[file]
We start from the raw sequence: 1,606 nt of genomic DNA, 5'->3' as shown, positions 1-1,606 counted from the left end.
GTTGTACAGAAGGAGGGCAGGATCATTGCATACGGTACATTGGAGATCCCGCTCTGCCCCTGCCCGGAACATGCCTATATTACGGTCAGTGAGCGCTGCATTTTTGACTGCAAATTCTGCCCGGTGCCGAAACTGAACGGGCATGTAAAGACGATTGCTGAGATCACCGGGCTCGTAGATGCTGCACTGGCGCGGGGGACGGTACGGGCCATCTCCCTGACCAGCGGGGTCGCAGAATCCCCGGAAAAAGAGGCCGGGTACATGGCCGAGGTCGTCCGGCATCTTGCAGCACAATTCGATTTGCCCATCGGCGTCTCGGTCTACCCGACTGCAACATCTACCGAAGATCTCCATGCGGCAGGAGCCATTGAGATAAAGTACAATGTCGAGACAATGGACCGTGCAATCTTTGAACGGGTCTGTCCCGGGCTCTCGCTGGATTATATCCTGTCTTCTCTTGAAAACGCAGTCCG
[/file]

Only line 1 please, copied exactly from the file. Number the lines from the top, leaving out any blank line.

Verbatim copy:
We start from the raw sequence: 1,606 nt of genomic DNA, 5'->3' as shown, positions 1-1,606 counted from the left end.